Commissioner candidates cautious on quarry comments |

Commissioner candidates cautious on quarry comments

Tom Jankovsky

Republican Garfield County Commissioner Tom Jankovsky and his opponent, Democrat Paula Stepp, will undoubtedly receive a pit of questions on the campaign trail, particularly in Glenwood Springs, as it pertains to their positions on the anticipated strip mine expansion proposal north of town.

Rocky Mountain Resources (RMR), a natural resource acquisition and development company with offices in Los Angeles and Denver, acquired the strip mine located just north of Glenwood Springs in October 2016. Currently, RMR mines 20 truckloads of dolomite and limestone on a daily basis from 13 acres of land predominantly hidden from Glenwood’s view.

Although no formal application has been presented to the Bureau of Land Management, as previously reported, the company has designs on increasing its truck fleet and excavation site drastically.

RMR has said it is currently in a “quiet period” regarding its strip mine expansion proposal, and both Jankovsky, currently up for re-election for a third term in office, and Stepp, a political newcomer, were also quiet when asked about the strip mine.

“First of all, there is not an application, so I can’t comment on it,” Jankovsky told the Post Independent. “I have to be, as well as my opponent would have to be, somewhat careful on how you respond, because if there is an application I don’t want to have to be recused or have to excuse myself because of any statements I have made.”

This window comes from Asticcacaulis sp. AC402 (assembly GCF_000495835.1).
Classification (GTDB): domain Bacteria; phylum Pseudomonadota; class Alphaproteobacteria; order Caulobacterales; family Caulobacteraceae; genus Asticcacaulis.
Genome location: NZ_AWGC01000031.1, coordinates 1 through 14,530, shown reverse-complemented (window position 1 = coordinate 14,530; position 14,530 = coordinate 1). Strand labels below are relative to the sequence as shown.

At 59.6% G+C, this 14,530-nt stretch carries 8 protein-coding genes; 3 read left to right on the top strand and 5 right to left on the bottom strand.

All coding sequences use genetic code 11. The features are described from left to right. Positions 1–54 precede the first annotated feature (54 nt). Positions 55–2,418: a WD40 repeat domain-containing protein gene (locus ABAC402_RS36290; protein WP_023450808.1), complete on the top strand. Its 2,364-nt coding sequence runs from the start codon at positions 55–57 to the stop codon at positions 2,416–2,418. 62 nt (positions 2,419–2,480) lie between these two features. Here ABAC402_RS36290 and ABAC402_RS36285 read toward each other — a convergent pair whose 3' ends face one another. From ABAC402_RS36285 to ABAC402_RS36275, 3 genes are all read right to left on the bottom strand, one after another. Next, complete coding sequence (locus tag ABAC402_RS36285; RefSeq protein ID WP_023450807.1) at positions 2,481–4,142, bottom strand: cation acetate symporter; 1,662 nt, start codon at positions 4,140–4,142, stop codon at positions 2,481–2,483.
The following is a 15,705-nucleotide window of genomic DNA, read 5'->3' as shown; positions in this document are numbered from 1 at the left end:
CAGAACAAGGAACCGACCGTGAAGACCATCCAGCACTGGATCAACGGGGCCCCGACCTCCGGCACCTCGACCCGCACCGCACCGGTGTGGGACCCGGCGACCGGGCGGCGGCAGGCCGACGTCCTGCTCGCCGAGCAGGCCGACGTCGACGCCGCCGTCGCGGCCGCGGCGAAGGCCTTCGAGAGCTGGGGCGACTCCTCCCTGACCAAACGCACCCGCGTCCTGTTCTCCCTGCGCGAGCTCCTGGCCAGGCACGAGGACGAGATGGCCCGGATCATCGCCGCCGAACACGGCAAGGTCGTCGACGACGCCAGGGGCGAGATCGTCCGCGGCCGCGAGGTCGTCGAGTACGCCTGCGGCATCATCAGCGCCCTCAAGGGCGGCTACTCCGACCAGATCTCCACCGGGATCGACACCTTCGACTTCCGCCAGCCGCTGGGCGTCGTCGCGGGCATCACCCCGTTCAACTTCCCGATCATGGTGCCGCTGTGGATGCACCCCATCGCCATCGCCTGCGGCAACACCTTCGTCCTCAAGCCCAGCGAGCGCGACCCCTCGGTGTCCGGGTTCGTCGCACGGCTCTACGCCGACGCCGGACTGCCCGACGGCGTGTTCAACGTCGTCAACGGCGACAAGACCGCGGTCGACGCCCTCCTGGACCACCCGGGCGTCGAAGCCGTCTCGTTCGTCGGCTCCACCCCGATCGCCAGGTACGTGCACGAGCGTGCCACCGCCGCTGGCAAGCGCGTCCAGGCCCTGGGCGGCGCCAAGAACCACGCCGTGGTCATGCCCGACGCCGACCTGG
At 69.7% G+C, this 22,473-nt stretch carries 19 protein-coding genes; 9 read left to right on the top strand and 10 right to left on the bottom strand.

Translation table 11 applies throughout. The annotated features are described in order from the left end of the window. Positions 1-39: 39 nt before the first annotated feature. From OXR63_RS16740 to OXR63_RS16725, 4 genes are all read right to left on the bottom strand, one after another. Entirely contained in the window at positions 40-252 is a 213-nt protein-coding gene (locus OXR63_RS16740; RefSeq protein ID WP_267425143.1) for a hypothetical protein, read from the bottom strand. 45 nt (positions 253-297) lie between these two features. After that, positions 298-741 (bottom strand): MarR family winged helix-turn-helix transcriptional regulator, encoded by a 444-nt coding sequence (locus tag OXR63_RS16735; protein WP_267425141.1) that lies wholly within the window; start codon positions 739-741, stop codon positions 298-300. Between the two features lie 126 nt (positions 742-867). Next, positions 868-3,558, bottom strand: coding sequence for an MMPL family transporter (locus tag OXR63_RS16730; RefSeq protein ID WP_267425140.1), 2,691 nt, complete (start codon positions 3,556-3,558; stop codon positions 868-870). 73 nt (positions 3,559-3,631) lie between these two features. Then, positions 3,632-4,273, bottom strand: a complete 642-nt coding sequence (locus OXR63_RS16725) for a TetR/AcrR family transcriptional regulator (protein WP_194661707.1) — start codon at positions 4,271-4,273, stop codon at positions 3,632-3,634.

Jankovsky did divulge, however, that he would view the proposal from a “tourism perspective.”

“Prior to my retirement here this year, I have been the general manager of Sunlight Mountain Resort from 1985 to August 31, 2018,” Jankovsky said. “We would not do anything to put [the tourism industry] at risk and lose jobs in an industry that’s been here for 125 years.”

Stepp also sidestepped the question, too, and for the same reason — to avoid recusal if she ends up being elected commissioner and hearing a formal proposal from the mine company.

“I actually got a chance to talk to RMR,” Stepp said when she first announced her candidacy to unseat Jankovsky. “I guess [RMR] heard I was running.”

“I think RMR was reaching out to see what the community would think and trying to show the positive side of things. Looking at it, I live on the south side of Glenwood, and after having a tour, that would definitely, just to start with, have a visual impact on our communities,” Stepp added.

Stepp, like her opponent, did not offer much more regarding her views toward the mine but said she would view it from a community perspective.

“As far as saying how I feel about the quarry, I have to be very careful, just … because I have been advised whichever way I voice myself that potentially, that could cause me being asked to be recused from being part of the decision-making,” Stepp said.

“[Jankovsky] is going from experience; I am going from advice,” Stepp said of her decision not to release a statement regarding the strip mine.

With the election looming like RMR’s proposed expansion, until the company hands over to the BLM its formal proposal for the strip mine expansion, it appears as though neither candidate can fully comment.

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